The variation in frequency of the Inca bone was examined in major human populations around the world. The New World populations have generally high frequencies of the Inca bone, whereas lower frequencies occur in northeast Asians and Australians. Tibetan/Nepalese and Assam/Sikkim populations in northeast India have more Inca bones than do neighbouring populations. Among modern populations originally derived from eastern Asian population stock, the frequencies are highest in some of the marginal isolated groups. In Central and West Asia as well as in Europe, frequency of the Inca bone is relatively low. The incidence of the complete Inca bone is, moreover, very low in the western hemisphere of the Old World except for Subsaharan Africa. Subsaharan Africans show as a whole a second peak in the occurrence of the Inca bone. Geographical and ethnographical patterns of the frequency variation of the Inca bone found in this study indicate that the possible genetic background for the occurrence of this bone cannot be completely excluded. Relatively high frequencies of the Inca bone in Subsaharan Africans indicate that this trait is not a uniquely eastern Asian regional character. (+info)
Virtual anthropology: the digital evolution in anthropological sciences.
The discovery and explanation of differences among organisms is a major concern for evolutionary and systematic biologists. In physical anthropology, the discrimination of taxa and the qualitative and quantitative description of ontogenetic or evolutionary change require, of course, the analysis of morphological features. Since the 1960s, a remarkable amount of fossil material was excavated, some of it still awaiting a detailed first analysis, some of it requiring re-examination by more developed methods. While the fossil record grew continuously, a revolution in anthropological research took place with advances in computer technology in the 1980s: a handful of innovative researchers working in specialized anthropology laboratories or medical departments developed the methodological inventory needed to extract critical information from subjects in vivo and from fossilized remains. A considerable part of this information is preserved in the physically heretofore inaccessible interior of anatomical structures. Virtual Anthropology (VA) is a means of making them visible and measurable. Thus, VA also allows access to 'hidden' landmarks; in addition, the large number of semilandmarks accessible on the form enhances the power of Geometric Morphometrics analysis. Furthermore, the density information in volume data allows manipulations such as segmentation, impossible with the real, physical object. Moreover, metric body measurements generally, and cranial measurements specifically, are also an important source of information for the analysis of the ontogenetic development of the skeletal system, and--last but not least--for clinical use (e.g., operation planning, operation simulation, prosthetics). Thus, there developed a fruitful interdisciplinary cooperation between statistics, medicine, and physical anthropology. (+info)
Endogamy and variation in blood pressure levels in Croatian island isolates.
Blood pressure variation was investigated among populations inhabiting islands and peninsula of Middle Dalmatia, Croatia. The number of previous anthropological studies pointed to isolation and different genetic population structure in this environmentally fairly homogeneous area. Variation in blood pressure (systolic and diastolic) among the populations of the islands of Brac, Hvar, Korcula, and the Peljesac peninsula was assessed at three levels involving village populations, regional (western and eastern) populations and the entire island populations. The blood pressure data were collected from 3834 adult individuals inhabiting 37 rural communities and were adjusted for age and body mass index. Variation in blood pressure levels existed among regions and villages. Due to the history of differential settlement, small village sizes and high levels of reproductive isolation, the observed blood pressure variation could be attributed to founder effect, genetic drift and inbreeding. The involvement of genetic factors was tested by relating blood pressure variation among villages to degree of isolation among them. Blood pressure means and proportions of hypertensives increased with endogamy levels in males. In females, this effect could not be observed. However, in both sexes the highest proportions of hypertensives (more than 40%) were found in villages that are most reproductively closed (endogamy greater than 80%). These populations are considered particularly promising for further genetic epidemiological research. (+info)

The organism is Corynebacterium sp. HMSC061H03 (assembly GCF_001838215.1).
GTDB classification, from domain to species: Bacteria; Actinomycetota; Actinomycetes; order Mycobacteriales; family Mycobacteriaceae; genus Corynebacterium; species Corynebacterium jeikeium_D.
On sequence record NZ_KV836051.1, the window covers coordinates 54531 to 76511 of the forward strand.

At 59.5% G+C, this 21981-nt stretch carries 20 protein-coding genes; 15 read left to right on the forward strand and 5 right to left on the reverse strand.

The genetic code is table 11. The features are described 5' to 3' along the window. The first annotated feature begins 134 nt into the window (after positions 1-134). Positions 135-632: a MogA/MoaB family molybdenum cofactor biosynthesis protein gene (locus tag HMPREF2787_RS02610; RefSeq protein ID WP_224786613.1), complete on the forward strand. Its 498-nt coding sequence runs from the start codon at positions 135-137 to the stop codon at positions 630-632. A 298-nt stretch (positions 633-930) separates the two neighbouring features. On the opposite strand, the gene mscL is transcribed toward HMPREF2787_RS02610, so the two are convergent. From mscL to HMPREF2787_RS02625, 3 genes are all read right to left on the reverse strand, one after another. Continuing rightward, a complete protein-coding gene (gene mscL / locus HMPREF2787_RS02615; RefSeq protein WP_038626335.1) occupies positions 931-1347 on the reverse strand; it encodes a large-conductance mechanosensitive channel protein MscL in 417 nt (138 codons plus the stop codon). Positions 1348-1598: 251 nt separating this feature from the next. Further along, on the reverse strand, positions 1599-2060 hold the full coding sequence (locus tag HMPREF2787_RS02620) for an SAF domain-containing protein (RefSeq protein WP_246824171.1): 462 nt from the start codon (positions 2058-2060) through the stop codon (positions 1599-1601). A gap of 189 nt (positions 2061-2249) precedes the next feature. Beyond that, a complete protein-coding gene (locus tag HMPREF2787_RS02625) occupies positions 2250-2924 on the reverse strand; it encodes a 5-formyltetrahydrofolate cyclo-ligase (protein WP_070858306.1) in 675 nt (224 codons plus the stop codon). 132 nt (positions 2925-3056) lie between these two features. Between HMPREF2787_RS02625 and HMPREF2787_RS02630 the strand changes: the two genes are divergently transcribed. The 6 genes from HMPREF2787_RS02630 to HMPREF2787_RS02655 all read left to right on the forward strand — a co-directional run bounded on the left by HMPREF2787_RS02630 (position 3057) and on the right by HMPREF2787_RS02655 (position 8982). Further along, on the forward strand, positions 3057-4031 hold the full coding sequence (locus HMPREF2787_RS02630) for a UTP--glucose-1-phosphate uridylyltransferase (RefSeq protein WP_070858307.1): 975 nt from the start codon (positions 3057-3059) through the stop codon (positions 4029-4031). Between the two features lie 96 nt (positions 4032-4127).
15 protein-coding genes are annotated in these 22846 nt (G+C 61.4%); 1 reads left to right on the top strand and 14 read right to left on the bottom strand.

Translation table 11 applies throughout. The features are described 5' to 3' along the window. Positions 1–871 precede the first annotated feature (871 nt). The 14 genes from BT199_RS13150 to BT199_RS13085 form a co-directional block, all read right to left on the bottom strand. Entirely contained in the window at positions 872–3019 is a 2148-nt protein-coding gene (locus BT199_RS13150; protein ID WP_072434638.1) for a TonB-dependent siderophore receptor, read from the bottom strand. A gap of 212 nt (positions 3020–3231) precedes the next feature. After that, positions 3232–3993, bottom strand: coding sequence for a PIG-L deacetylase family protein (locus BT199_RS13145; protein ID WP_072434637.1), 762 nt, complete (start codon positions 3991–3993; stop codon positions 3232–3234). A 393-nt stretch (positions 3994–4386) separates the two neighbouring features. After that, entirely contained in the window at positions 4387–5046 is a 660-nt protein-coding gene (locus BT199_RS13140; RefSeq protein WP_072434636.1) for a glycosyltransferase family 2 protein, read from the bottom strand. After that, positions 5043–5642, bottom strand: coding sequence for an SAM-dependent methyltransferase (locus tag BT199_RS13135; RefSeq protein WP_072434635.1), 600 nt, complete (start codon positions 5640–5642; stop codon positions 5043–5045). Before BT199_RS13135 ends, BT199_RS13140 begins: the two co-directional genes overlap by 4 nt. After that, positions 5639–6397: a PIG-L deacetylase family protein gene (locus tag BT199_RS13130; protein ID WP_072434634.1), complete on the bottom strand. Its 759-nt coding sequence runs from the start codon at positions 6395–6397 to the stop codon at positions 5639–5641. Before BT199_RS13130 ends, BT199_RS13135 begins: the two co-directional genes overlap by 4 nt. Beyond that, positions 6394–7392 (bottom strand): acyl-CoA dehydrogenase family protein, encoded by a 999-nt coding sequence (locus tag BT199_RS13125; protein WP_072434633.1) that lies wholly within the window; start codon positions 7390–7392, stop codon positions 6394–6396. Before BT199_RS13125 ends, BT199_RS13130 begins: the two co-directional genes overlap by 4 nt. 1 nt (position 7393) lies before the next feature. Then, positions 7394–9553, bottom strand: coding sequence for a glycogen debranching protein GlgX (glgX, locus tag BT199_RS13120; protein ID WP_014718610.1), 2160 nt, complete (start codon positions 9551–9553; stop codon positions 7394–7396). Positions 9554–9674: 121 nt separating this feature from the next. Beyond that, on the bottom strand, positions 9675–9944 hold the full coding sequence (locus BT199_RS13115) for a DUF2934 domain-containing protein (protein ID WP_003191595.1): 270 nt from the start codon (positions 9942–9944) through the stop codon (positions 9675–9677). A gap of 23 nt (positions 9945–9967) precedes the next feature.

Old World sources of the first New World human inhabitants: a comparative craniofacial view.
Human craniofacial data were used to assess the similarities and differences between recent and prehistoric Old World samples, and between these samples and a similar representation of samples from the New World. The data were analyzed by the neighbor-joining clustering procedure, assisted by bootstrapping and by canonical discriminant analysis score plots. The first entrants to the Western Hemisphere of maybe 15,000 years ago gave rise to the continuing native inhabitants south of the U.S.-Canadian border. These show no close association with any known mainland Asian population. Instead they show ties to the Ainu of Hokkaido and their Jomon predecessors in prehistoric Japan and to the Polynesians of remote Oceania. All of these also have ties to the Pleistocene and recent inhabitants of Europe and may represent an extension from a Late Pleistocene continuum of people across the northern fringe of the Old World. With roots in both the northwest and the northeast, these people can be described as Eurasian. The route of entry to the New World was at the northwestern edge. In contrast, the Inuit (Eskimo), the Aleut, and the Na-Dene speakers who had penetrated as far as the American Southwest within the last 1,000 years show more similarities to the mainland populations of East Asia. Although both the earlier and later arrivals in the New World show a mixture of traits characteristic of the northern edge of Old World occupation and the Chinese core of mainland Asia, the proportion of the latter is greater for the more recent entrants. (+info)